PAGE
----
CRISPR has been called the discovery of the century for its potential to change biomedical research and treatment of genetic diseases. But it was Omar Abudayyeh who helped turn the gene-editing tool into a diagnostic test, one that might help slow down the covid-19 pandemic.
Seizing on the precise gene-finding mechanism, in 2016 Abudayyeh, along with Jonathan Gootenberg and other colleagues at MIT, forged CRISPR into a tool to spot cancer mutations, bacteria, and mosquito-borne viruses like Zika. Soon, there was a spinout startup company called Sherlock Biosciences, $49 million in funding, and newspaper stories about CRISPR’s “new capabilities.”
Then came covid-19. Genetic tests to spot the pathogen were in desperately short supply in the US, with the workhorse technology, PCR, floundering. By early May, three months into the outbreak, around 2% of Americans had been tested for covid-19. Some economists say the country needs to test that many people every day to reopen with confidence.
That’s why, since January, Abudayyeh and his colleagues have been trying to forge CRISPR into an at-home test for the virus. The basic chemistry is simple enough, they think, to create an easy-to-use test that you could give yourself before heading to work, or maybe take at an airport gate before catching a flight.
If they succeed, virus testing could happen anywhere, anytime, and the gene-editing revolution would reach directly into people’s homes and lives for the first time.
The CRISPR revolution began with discoveries, in the early 2000s, that bacteria had evolved a way to chop up marauding phage viruses. CRISPR, whose name is an acronym for this natural biological invention, can spot unique sequences of DNA letters and cleave them with a cutting enzyme, Cas9. The tool, it turned out, was easy to use and worked in many species. Biotech startups began racing to treat genetic disease in humans. Gene-edited human twins were even born in China.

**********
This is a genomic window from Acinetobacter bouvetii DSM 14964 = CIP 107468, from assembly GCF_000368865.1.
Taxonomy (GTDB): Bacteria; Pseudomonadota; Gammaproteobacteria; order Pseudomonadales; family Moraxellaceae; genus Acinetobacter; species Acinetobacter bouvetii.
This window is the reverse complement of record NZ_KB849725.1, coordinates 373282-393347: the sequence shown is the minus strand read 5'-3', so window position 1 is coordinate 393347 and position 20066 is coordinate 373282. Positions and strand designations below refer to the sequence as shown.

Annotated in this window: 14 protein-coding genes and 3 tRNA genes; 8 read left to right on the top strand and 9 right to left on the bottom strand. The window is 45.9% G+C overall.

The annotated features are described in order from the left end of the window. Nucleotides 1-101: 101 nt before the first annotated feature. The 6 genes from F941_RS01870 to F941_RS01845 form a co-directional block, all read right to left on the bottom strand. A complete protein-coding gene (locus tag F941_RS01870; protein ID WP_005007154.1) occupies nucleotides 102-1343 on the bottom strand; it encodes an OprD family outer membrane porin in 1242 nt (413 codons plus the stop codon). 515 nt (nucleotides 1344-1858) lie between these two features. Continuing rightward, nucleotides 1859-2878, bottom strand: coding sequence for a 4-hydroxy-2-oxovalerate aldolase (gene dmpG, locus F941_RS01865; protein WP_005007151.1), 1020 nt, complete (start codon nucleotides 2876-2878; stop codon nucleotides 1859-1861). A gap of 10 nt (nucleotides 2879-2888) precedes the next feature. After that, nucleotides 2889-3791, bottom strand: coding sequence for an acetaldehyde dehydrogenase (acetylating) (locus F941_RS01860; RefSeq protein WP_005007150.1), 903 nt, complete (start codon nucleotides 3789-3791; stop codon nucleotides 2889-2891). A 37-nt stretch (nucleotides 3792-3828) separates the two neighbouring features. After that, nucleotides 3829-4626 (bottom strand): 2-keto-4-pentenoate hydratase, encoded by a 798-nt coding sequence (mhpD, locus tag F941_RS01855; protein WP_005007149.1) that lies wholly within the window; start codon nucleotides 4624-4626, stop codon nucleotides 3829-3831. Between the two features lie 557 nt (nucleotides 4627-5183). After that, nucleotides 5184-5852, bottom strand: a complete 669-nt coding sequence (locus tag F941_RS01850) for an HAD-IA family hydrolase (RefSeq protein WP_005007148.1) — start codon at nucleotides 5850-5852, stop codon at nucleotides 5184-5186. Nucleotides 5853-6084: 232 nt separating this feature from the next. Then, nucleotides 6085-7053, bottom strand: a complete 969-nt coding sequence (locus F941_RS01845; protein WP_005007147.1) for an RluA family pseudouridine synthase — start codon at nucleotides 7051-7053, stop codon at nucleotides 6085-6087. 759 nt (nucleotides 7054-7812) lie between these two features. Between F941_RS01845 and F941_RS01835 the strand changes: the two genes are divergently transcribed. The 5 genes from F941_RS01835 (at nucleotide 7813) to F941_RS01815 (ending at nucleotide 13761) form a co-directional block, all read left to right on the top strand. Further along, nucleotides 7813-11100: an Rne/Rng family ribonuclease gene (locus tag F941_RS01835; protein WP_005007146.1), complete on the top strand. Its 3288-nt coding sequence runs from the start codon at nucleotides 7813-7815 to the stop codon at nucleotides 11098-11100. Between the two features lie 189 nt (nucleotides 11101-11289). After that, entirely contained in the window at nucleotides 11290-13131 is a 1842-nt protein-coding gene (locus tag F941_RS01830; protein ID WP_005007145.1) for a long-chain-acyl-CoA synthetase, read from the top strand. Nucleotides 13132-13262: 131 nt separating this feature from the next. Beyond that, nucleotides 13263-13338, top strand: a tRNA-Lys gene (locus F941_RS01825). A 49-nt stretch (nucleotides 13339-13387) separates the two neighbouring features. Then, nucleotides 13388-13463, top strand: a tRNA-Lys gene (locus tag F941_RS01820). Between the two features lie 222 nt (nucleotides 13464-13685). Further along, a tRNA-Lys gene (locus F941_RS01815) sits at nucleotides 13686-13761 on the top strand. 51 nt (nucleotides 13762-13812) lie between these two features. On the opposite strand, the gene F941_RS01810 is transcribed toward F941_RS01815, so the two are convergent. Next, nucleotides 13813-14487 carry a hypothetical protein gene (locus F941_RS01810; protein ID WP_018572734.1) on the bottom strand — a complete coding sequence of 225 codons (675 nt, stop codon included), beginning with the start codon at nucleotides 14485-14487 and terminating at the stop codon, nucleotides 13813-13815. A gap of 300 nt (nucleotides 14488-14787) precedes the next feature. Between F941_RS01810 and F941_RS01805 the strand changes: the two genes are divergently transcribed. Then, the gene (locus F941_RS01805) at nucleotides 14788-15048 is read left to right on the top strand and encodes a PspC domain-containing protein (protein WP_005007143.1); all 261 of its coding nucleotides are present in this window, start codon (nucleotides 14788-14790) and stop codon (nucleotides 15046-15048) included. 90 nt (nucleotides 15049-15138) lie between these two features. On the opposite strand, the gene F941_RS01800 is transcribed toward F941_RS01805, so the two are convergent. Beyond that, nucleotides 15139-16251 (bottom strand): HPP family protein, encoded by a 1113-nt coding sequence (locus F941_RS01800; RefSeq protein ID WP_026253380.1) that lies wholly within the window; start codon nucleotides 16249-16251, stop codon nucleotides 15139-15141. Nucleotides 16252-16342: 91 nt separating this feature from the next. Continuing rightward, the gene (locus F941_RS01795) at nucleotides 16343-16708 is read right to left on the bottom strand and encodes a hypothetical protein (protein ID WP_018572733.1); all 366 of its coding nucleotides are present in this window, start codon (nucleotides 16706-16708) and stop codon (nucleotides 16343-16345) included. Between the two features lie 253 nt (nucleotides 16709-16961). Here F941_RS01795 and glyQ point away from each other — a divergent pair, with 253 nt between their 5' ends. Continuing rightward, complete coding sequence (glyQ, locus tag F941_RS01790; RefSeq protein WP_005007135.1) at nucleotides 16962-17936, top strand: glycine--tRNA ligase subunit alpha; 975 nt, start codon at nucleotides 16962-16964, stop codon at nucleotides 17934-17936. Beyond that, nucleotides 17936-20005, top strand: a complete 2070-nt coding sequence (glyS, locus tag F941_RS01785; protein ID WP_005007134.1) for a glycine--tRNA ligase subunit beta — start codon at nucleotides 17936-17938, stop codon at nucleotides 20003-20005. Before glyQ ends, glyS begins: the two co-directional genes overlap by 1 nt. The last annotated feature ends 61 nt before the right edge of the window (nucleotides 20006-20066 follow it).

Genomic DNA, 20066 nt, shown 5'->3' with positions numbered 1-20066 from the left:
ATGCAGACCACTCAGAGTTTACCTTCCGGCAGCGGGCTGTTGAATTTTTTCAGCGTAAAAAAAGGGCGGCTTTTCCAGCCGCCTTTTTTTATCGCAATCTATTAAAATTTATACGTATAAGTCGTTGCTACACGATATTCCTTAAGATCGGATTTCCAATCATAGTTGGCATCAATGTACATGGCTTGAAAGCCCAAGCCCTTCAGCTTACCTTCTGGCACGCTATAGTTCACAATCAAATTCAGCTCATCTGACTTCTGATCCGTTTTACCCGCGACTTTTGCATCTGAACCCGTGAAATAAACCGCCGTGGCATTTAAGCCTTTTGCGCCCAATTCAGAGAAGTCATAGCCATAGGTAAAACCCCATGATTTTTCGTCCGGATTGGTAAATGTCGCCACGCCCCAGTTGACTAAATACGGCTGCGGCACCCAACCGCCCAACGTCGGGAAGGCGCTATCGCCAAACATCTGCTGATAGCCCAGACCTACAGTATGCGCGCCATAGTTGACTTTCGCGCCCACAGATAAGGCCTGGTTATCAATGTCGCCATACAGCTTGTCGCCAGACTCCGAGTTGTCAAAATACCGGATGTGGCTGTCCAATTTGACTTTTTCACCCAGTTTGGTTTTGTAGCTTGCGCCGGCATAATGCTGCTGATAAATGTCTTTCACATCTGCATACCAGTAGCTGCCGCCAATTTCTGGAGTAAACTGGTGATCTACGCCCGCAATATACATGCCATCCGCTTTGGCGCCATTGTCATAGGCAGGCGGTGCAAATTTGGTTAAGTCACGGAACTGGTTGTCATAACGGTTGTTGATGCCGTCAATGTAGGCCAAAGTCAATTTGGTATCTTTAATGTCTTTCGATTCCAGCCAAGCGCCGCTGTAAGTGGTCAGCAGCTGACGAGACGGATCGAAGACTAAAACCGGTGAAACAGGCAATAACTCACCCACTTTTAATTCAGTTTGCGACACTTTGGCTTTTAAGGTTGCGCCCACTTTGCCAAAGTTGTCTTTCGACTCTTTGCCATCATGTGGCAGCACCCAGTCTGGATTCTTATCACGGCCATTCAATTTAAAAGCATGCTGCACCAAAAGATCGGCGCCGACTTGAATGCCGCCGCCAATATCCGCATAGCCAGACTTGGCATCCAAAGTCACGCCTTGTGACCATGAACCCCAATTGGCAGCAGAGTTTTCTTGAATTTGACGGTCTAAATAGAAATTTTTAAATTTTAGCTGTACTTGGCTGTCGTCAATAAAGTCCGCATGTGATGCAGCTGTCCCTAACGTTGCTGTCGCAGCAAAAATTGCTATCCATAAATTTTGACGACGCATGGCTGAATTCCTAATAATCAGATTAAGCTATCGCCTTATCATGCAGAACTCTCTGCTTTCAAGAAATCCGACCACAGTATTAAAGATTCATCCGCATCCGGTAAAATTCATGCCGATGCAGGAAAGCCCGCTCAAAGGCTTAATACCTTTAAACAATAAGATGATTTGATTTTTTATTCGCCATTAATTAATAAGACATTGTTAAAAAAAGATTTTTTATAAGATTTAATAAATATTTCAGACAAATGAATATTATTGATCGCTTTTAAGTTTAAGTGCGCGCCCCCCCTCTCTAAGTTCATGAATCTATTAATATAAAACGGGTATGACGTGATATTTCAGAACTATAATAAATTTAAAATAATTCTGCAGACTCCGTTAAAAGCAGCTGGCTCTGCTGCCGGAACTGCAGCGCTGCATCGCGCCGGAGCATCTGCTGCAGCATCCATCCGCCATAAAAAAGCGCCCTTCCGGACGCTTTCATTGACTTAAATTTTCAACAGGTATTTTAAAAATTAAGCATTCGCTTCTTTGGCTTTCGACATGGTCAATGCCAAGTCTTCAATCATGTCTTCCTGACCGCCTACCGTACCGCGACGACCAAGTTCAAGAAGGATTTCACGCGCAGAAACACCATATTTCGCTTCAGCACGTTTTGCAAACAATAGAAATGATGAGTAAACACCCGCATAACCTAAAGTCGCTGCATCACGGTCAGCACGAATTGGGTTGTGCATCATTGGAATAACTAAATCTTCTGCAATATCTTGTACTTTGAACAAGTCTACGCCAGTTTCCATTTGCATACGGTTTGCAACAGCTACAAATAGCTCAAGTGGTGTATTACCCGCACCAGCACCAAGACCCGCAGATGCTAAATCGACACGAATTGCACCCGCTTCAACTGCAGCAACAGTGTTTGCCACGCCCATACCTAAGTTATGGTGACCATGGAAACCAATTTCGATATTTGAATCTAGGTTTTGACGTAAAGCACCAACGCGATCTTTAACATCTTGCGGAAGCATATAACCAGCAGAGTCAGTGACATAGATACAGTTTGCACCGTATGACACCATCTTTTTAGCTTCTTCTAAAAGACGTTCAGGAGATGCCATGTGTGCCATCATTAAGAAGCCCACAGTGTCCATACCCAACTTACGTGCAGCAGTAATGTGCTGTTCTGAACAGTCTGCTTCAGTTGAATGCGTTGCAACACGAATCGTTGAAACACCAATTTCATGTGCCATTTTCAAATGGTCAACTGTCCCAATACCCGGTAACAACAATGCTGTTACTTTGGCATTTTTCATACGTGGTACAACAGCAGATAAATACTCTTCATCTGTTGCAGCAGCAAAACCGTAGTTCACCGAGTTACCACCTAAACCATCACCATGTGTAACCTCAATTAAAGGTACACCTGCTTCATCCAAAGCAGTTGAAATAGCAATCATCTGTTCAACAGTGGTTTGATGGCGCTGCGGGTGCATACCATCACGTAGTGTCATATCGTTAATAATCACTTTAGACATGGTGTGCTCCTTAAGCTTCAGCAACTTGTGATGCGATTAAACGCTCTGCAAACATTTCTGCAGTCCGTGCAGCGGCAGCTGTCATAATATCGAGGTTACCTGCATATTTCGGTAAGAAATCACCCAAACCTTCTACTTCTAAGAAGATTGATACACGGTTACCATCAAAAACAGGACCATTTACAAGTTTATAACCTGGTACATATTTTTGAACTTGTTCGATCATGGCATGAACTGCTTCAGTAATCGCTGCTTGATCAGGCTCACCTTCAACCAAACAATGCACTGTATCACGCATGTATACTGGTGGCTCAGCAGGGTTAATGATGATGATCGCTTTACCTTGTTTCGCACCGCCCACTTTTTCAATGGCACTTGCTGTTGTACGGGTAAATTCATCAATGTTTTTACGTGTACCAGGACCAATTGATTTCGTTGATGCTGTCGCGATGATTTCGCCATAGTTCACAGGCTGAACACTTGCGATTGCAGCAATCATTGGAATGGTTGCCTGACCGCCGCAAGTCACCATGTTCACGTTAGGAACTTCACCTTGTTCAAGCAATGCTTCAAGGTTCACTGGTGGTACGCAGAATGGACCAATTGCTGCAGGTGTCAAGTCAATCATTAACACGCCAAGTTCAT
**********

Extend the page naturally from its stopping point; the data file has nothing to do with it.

During what he calls the “Cas9 craze,” Abudayyeh was drafted into a less visible avenue of research: the effort to discover and characterize novel CRISPR enzymes.
Soon the list was growing, and Abudayyeh and colleagues were demonstrating what the new editors could do. There would be Cpf1, also known as Cas12a, and then Cas12b. But one called Cas13, discovered literally under our noses (it’s part of a human oral bacterium called Leptotrichia shahii), was special. Instead of cutting DNA, the enzyme could instead target RNA, the genetic messenger molecule inside of cells, which is also the primary genetic material of many viruses, including the coronavirus.
It was a totally new way to edit. What hadn’t changed was Abudayyeh’s close and ongoing collaboration with fellow gene editor Jonathan Gootenberg. The pair first met as MIT undergrads and then worked together in the busy lab of CRISPR pioneer Feng Zhang (who made our list of 35 innovators in 2013) at the Broad Institute. They’ve written 28 papers together, and in 2017 they were hired to establish a joint lab at the MIT McGovern Institute, which they christened the “AbuGoot Lab.”
“We joke that it’s a scientific bromance that just keeps on going,” says Abudayyeh, who reckons he’s the more practical of the two, while Gootenberg is more mathematical. “Our brains haven’t quite merged, but it’s close.”
And they needed two heads to understand the new RNA editor, Cas13. The enzyme turned out to have a bizarre “collateral effect.” Not only did it cut specific RNA strands, but once it got going, it would furiously chop up and degrade any RNA in its path. “The mechanism was insane and very confusing at first,” says Abudayyeh. “We think it’s part of a cell-suicide mechanism”—a natural self-destruct device in bacteria attacked by a virus. “When it activates, it shuts down everything in the cell.”
The indiscriminate cutting, though, meant Cas13 wasn’t a great editor on its own. “It was kind of disappointing, but we came from an engineering background, so we asked what it is good for,” says Abudayyeh. Maybe they could blow up RNA in a cancer cell, bringing it to a halt?